For a second day in a row, financial markets continued to absorb what’s being described as the Great Monetary Pivot, in which the world’s perhaps most powerful central bank looks ready to start cutting interest rates from 22-year highs starting in 2024.

However, history shows that Federal Reserve policymakers may be just as much in the dark as anyone else as to what they’ll actually end up doing beyond a three-month period. From 2012-2023, the Fed’s interest-rate projections, known collectively as the dot plot, have been only spot-on in predicting where the fed funds rate target would be during a relatively short period of time, according to an analysis done by Glenmede Investment Management in Philadelphia.

The Fed’s dot plot has been less accurate when gauging where borrowing costs will end up the following year and is “astoundingly” wrong when looking two years out, according to the work done by portfolio manager Alex Atanasiu.

Atanasiu used the month of September as the starting point for the analysis since the Fed’s dot plot reflects the level of interest rates that officials think will be appropriate by year-end for each of the next handful of years. The conclusion was that the dots were accurate in only predicting where interest rates would be in December of the same year because policymakers were unlikely to change course in a major way during such a short period of time.

At the center of the financial market’s reaction to the Fed’s surprisingly dovish policy update was a substantial drop in Treasury yields, which continued to set the tone for the rest of the financial market on Thursday.

Treasury yields fell for another day, sending the policy-sensitive 2-year rate
and benchmark 10-year yield
down by more than 10 basis points each to 4.34% and 3.91% respectively, or the lowest levels in months. All three major stock indexes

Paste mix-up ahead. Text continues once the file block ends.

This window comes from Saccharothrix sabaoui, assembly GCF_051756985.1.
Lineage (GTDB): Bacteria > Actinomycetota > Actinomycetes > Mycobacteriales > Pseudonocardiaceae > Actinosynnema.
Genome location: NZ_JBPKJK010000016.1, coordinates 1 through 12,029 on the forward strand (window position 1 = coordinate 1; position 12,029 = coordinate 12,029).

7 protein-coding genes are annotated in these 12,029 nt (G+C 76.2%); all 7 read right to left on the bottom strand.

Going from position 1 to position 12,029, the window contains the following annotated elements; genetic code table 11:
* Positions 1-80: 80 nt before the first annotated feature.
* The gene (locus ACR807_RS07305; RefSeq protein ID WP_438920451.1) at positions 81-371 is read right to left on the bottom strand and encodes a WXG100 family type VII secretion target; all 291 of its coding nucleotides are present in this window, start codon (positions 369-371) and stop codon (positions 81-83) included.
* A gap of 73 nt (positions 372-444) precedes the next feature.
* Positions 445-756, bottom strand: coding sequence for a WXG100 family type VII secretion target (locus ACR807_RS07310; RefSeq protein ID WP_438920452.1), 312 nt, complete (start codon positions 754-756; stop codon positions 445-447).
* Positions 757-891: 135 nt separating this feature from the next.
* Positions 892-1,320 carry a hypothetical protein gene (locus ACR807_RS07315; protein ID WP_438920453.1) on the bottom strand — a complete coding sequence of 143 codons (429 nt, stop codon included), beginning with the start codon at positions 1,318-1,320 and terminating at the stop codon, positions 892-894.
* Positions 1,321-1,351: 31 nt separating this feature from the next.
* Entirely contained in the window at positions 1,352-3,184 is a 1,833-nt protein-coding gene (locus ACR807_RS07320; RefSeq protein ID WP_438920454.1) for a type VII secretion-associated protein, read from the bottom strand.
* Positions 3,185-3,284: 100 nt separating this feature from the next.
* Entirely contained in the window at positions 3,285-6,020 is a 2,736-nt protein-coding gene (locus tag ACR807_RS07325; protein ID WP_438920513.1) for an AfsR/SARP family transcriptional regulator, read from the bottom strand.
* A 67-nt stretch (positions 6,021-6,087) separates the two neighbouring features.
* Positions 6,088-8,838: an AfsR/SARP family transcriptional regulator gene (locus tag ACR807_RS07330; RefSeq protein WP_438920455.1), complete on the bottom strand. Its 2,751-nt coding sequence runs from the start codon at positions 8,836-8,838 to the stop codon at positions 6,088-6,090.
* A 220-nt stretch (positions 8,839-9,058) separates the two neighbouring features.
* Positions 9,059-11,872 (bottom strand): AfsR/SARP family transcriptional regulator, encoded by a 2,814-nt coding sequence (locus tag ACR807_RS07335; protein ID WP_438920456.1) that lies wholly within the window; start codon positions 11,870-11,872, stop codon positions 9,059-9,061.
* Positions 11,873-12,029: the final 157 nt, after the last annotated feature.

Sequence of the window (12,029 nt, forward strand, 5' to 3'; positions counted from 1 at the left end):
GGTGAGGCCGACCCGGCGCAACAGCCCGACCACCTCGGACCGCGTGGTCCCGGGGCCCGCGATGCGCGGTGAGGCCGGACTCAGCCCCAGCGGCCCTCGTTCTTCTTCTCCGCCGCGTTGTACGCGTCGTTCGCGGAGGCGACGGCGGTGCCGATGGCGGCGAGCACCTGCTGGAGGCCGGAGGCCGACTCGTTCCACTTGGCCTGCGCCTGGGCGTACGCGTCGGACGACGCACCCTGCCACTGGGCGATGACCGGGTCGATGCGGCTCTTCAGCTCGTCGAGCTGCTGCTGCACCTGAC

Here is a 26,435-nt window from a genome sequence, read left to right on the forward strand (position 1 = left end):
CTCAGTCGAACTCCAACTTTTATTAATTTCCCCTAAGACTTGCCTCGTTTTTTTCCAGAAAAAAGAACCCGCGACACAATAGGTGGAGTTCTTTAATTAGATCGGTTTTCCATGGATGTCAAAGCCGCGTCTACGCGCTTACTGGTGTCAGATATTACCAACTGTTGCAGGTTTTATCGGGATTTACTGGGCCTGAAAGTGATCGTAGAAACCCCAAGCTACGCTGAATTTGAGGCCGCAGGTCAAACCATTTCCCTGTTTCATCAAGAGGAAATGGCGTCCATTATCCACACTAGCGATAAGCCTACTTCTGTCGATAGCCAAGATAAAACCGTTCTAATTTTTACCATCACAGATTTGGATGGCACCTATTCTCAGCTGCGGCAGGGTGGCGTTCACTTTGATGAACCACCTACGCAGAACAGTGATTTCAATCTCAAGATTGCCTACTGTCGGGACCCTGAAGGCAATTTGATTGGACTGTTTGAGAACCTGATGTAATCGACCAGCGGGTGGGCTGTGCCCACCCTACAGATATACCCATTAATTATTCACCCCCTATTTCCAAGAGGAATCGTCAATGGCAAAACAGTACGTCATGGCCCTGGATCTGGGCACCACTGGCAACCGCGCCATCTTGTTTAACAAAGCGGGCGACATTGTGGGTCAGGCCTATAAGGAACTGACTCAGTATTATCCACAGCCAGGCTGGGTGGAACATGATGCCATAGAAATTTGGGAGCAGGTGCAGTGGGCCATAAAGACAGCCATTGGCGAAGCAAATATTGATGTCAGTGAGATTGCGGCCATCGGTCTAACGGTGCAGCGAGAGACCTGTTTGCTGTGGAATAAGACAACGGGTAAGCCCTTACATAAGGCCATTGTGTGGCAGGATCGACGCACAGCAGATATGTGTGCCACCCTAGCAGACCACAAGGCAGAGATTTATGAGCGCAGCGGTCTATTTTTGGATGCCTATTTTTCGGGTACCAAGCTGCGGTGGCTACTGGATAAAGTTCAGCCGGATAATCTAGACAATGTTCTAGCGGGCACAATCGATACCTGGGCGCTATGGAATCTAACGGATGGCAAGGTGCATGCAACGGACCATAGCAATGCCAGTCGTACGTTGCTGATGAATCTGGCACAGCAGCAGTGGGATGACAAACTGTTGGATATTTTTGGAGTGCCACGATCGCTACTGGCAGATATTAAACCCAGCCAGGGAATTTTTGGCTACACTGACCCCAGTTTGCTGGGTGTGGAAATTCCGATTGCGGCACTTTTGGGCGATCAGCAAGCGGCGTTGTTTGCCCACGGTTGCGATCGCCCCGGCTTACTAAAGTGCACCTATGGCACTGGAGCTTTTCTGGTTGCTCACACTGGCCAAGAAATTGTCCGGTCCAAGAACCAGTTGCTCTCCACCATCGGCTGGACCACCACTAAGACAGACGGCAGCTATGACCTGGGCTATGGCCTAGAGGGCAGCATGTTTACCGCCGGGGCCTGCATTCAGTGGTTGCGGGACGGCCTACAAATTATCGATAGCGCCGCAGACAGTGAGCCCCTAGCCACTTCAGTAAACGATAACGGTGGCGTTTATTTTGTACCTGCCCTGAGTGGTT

were up in New York afternoon trading, with the Dow Jones Industrial Average touching a record intraday high, while the ICE U.S. Dollar Index
plunged 1%.

Meanwhile, fed funds futures traders grabbed hold of the Fed’s dovish sentiments and ran with it. They’re now pricing in an 88% chance that the central bank cuts its policy rate in five to seven quarter-point increments by next December, or more than the three rate cuts implied by the Fed’s projections.

Read: The market is almost always wrong about what the Fed will do next, Wall Street economist warns

“We still think there’s a bit of gulf between the amount of cuts expected by markets and what the Fed is telling us,” said Michael Reynolds, vice president of investment strategy at Glenmede, which oversees almost $42 billion in assets. “The Fed is getting us prepared for a Goldilocks scenario, in which nothing else gets in the way. But history shows that things tend to pop up and disrupt things along the way.”

He cited a variety of “unknown unknowns” over the past two years, such as supply-chain disruptions that followed the U.S. onset of the Covid-19 pandemic and Russia’s invasion of Ukraine. The biggest outstanding risk that remains now is what happens to oil prices, which could set investors up for a “nasty surprise” if they suddenly go higher, he said.

“Time will tell what the appropriate level for interest rates really is, but the market and the Fed may be getting ahead of themselves,” Reynolds said via phone. “Nobody is a perfect predictor or arbiter of where interest rates will go and the conclusion here is that there could be less than three rate cuts in 2024 or more than that. People tend to take the Fed at its word, but there’s too much uncertainty to anticipate that with any certainty.”

Wednesday’s surprisingly dovish interest-rate outlook from the Fed handed financial markets their best cross-asset performance on a Fed-announcement day in almost 15 years, according to Bloomberg.

“There were a lot of opportunities for [Fed Chairman Jerome] Powell to push back on the loosening of financial conditions that we’ve seen over the last couple of months, and he certainly didn’t,” said Dan Eye, chief investment officer for Pennsylvania-based Fort Pitt Capital Group, which manages $5 billion in assets.

“The market has had to do a lot of the work and heavy-lifting over the last two years, by repricing assets with 500+ basis points of tightening. That’s a lot of work for the financial market to get through, and yesterday was a confirmation that the work has generally been done,” Eye said via phone on Thursday.

Now, “the market is pricing in a lot of good outcomes — a soft landing, Fed rate cuts, and inflation moving back to 2%.”

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